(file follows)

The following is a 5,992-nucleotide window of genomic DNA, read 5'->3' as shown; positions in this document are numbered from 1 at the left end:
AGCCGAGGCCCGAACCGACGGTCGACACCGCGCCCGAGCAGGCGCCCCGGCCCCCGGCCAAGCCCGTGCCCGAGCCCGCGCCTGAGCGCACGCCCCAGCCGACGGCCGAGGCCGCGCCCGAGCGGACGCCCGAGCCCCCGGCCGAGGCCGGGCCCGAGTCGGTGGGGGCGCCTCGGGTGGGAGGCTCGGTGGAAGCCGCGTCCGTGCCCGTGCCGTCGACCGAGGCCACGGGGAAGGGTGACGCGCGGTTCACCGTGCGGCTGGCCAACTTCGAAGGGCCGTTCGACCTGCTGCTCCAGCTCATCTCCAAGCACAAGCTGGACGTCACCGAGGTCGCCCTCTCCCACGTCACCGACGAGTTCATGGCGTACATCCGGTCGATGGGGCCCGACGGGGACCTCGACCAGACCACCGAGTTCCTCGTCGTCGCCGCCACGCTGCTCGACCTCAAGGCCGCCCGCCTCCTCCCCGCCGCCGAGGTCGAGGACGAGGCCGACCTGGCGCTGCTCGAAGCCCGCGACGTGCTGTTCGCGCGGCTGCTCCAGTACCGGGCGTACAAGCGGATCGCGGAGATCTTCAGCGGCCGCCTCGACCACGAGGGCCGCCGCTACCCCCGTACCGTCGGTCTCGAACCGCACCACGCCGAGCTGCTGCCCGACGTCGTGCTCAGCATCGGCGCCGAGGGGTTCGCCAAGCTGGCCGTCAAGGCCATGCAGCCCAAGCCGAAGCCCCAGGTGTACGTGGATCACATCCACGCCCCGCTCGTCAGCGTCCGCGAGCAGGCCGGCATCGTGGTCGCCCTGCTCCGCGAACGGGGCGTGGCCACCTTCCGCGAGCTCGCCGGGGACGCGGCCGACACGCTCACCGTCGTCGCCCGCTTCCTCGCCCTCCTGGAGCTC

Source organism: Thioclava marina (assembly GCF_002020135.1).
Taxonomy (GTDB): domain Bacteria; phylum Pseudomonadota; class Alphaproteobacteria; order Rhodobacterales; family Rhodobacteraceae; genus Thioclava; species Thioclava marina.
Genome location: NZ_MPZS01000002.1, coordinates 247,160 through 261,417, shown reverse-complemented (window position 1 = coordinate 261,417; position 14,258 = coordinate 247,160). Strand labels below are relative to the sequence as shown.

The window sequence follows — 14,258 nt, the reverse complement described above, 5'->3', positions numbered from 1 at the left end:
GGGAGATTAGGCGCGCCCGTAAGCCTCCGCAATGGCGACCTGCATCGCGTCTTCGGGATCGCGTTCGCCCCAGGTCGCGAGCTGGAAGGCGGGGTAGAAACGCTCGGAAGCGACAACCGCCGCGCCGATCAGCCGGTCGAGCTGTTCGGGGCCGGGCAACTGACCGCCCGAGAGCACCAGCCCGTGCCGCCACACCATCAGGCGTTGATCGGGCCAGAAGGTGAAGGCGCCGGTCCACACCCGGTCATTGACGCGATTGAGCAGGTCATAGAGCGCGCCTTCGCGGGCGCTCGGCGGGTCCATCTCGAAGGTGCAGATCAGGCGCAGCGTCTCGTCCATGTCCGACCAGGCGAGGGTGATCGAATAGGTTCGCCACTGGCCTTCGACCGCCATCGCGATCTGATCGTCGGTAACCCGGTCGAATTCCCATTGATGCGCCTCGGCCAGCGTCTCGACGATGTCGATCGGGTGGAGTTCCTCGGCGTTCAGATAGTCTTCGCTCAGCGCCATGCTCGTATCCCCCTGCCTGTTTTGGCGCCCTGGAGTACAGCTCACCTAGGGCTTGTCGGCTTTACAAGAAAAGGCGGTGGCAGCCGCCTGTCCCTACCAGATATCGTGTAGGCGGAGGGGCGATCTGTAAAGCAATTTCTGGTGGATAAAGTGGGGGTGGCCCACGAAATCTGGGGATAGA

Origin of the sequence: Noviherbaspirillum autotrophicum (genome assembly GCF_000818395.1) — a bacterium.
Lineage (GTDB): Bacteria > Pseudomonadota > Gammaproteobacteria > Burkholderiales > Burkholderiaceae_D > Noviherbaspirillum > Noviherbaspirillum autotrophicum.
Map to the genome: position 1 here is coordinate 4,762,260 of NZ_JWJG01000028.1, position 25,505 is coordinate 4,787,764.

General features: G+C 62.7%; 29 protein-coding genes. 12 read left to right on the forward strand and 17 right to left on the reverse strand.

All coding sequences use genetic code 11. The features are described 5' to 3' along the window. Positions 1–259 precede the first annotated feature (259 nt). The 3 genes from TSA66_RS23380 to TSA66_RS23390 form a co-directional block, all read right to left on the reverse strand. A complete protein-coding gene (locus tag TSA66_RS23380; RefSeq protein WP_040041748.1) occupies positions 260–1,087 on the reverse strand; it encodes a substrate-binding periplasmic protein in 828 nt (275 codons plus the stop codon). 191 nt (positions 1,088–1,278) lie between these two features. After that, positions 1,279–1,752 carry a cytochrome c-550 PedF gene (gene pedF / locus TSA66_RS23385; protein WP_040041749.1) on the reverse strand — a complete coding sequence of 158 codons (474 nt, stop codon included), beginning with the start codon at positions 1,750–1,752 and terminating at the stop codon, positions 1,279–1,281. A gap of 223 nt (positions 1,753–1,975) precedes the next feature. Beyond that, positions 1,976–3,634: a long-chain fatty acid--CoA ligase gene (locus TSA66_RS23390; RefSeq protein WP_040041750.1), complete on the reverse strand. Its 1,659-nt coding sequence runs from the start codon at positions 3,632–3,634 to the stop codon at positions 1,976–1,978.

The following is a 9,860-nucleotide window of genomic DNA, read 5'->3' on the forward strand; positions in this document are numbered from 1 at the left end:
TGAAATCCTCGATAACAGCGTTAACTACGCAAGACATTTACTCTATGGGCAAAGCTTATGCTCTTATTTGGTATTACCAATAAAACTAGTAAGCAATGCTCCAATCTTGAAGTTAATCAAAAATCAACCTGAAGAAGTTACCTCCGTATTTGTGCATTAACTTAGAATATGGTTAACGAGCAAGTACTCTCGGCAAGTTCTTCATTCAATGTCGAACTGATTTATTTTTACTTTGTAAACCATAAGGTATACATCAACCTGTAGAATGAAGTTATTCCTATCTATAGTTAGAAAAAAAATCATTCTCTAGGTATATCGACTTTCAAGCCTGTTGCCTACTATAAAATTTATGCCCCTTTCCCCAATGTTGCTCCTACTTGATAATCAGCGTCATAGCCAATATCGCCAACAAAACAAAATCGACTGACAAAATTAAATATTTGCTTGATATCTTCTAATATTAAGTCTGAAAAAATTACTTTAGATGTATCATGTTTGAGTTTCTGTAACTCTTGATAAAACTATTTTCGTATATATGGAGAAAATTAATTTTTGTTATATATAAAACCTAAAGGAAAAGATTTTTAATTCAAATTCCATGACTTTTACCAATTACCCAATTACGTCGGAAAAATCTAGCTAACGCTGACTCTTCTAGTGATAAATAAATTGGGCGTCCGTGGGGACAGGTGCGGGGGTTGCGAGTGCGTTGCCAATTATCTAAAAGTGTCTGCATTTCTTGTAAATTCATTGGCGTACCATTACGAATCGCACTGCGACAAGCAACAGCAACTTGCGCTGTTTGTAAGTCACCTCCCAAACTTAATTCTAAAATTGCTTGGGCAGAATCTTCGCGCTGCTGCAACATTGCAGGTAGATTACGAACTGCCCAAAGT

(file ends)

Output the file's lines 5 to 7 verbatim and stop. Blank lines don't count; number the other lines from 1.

Genome location: NZ_MPZS01000002.1, coordinates 247,160 through 261,417, shown reverse-complemented (window position 1 = coordinate 261,417; position 14,258 = coordinate 247,160). Strand labels below are relative to the sequence as shown.

The window sequence follows — 14,258 nt, the reverse complement described above, 5'->3', positions numbered from 1 at the left end:
GGGAGATTAGGCGCGCCCGTAAGCCTCCGCAATGGCGACCTGCATCGCGTCTTCGGGATCGCGTTCGCCCCAGGTCGCGAGCTGGAAGGCGGGGTAGAAACGCTCGGAAGCGACAACCGCCGCGCCGATCAGCCGGTCGAGCTGTTCGGGGCCGGGCAACTGACCGCCCGAGAGCACCAGCCCGTGCCGCCACACCATCAGGCGTTGATCGGGCCAGAAGGTGAAGGCGCCGGTCCACACCCGGTCATTGACGCGATTGAGCAGGTCATAGAGCGCGCCTTCGCGGGCGCTCGGCGGGTCCATCTCGAAGGTGCAGATCAGGCGCAGCGTCTCGTCCATGTCCGACCAGGCGAGGGTGATCGAATAGGTTCGCCACTGGCCTTCGACCGCCATCGCGATCTGATCGTCGGTAACCCGGTCGAATTCCCATTGATGCGCCTCGGCCAGCGTCTCGACGATGTCGATCGGGTGGAGTTCCTCGGCGTTCAGATAGTCTTCGCTCAGCGCCATGCTCGTATCCCCCTGCCTGTTTTGGCGCCCTGGAGTACAGCTCACCTAGGGCTTGTCGGCTTTACAAGAAAAGGCGGTGGCAGCCGCCTGTCCCTACCAGATATCGTGTAGGCGGAGGGGCGATCTGTAAAGCAATTTCTGGTGGATAAAGTGGGGGTGGCCCACGAAATCTGGGGATAGA